Managing land for wildlife can be an expensive endeavor. If you have any doubts, just take a look at the price of seed, fertilizer, lime, and herbicide. For most of us, however, managing our hunting land is a labor of love. It’s also an investment. The return is not measured in dollars and cents but in the satisfaction of knowing that the wildlife on our property is healthier and more abundant because of our efforts. That’s not to say, however, that a little financial help wouldn’t be much appreciated!
Fortunately, there are resources available for landowners that can provide assistance when it comes to improving habitat for wildlife. Before you get too excited, though, let me say up front that I am not aware of any programs that will pay for your favorite whitetail food plot. Instead, most of the state and federal landowner assistance programs focus on long-term habitat improvements or practices that benefit threatened or endangered species. However, that doesn’t preclude those of us managing properties for whitetails from taking advantage of these same programs.
The first step to wading your way through the sea of conservation program acronyms usually begins with a call to your state fish and wildlife agency. Most agencies have some type of private lands program that will provide free technical guidance to land managers. It may simply be a phone consultation, but many will be glad to offer a site visit. These private lands biologists should be able to point you toward the programs that will meet your management objectives based on your property’s current habitat and land use.
If for some reason your state doesn’t provide such a service, then your next stop would be the nearest USDA Natural Resource and Conservation Service (NRCS) office. These offices house a District Conservationist that should also be able to assist you with some of the federal conservation programs.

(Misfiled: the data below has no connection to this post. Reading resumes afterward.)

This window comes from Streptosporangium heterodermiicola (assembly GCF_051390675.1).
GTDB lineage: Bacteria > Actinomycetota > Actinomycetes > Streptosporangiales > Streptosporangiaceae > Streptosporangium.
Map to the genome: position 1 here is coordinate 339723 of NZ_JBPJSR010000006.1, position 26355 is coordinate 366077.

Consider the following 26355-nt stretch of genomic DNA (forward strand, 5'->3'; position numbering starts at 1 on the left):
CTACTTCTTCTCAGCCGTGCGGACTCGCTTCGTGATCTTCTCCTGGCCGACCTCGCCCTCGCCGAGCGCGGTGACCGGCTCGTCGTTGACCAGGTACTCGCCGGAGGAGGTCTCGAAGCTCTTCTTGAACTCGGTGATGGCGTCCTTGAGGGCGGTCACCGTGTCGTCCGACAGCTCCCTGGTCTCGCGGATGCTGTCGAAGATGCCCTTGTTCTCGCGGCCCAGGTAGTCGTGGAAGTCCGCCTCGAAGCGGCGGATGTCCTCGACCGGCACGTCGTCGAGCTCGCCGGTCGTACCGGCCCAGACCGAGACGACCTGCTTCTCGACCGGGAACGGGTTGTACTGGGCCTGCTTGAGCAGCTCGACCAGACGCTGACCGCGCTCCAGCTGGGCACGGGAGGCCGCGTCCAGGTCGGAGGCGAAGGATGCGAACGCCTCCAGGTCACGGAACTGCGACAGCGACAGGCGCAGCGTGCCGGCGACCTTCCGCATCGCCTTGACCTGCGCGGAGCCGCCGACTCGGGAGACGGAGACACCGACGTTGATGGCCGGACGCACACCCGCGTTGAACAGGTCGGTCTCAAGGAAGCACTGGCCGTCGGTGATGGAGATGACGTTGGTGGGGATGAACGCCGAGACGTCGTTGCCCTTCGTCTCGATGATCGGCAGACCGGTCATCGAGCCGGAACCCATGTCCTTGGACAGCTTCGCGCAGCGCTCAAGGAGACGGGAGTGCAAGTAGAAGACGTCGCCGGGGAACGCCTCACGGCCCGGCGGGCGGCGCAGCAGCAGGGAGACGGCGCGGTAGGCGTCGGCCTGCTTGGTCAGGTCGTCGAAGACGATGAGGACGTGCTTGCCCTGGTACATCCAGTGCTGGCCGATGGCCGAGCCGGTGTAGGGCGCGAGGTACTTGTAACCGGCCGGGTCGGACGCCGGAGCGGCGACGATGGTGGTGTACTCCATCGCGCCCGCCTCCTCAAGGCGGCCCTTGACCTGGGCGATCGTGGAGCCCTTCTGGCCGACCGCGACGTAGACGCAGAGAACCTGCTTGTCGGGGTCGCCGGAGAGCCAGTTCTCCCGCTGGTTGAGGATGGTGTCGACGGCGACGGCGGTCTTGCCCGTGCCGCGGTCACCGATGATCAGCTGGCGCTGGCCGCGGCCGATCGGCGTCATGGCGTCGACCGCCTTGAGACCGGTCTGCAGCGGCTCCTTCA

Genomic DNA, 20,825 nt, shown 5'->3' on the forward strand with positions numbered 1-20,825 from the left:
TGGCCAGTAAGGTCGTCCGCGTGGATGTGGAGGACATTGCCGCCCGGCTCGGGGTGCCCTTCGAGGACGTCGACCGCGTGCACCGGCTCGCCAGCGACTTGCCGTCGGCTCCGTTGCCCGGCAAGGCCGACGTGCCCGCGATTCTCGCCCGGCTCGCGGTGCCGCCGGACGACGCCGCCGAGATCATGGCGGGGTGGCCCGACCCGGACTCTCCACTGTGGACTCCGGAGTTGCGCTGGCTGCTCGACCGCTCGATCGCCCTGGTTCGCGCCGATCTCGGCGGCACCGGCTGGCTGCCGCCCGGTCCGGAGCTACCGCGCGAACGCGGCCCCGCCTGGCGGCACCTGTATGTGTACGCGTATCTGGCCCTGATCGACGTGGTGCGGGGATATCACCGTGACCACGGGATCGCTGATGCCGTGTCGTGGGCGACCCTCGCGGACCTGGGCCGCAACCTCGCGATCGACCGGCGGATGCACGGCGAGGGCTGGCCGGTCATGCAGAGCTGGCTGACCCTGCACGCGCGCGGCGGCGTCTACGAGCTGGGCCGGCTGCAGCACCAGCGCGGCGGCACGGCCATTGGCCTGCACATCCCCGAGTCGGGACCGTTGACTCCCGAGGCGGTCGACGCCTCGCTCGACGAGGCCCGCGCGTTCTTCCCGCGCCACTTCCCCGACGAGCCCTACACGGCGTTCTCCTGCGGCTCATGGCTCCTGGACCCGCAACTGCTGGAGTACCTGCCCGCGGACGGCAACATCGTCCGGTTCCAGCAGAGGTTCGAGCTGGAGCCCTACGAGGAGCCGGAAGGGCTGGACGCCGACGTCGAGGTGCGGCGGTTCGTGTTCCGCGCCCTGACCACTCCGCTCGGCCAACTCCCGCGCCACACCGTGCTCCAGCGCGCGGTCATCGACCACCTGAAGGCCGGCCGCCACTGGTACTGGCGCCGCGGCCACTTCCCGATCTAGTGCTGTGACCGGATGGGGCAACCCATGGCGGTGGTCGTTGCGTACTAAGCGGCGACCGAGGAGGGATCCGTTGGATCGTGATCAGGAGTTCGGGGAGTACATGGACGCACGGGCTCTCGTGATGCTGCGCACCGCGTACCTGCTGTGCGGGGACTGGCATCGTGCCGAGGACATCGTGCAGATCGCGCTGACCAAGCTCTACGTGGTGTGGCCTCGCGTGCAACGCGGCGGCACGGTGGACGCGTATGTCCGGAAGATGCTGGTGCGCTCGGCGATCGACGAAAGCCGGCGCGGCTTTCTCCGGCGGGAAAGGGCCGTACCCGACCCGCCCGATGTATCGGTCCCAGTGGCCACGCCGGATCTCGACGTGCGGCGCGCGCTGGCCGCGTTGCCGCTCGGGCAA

Let’s take a look at a few of the most common wildlife-related programs that may just help ease some of the costs associated with making your property a wildlife mecca.
Some states - such as Kentucky, where I first began my wildlife career – have programs that offer some level of cost-share assistance for landowners engaged in certain habitat improvement practices. Often, the amounts are small due to budgetary restraints of state fish and wildlife agencies, but every little bit helps when it comes to managing land for wildlife. Again, many of these programs focus on practices that benefit threatened and endangered species, but some of those same techniques also benefit whitetail deer.
CRP – General and Continuous Sign-Up
By far, the most widely known and widely used federal program that benefits wildlife is CRP – or the Conservation Reserve Program. CRP pays landowners to take land out of agricultural production and plant it in some type of permanent cover. While the program is primarily focused on reducing erosion for the benefit of soil, water and air quality, the benefits to wildlife over the last 25-plus years have proven tremendous.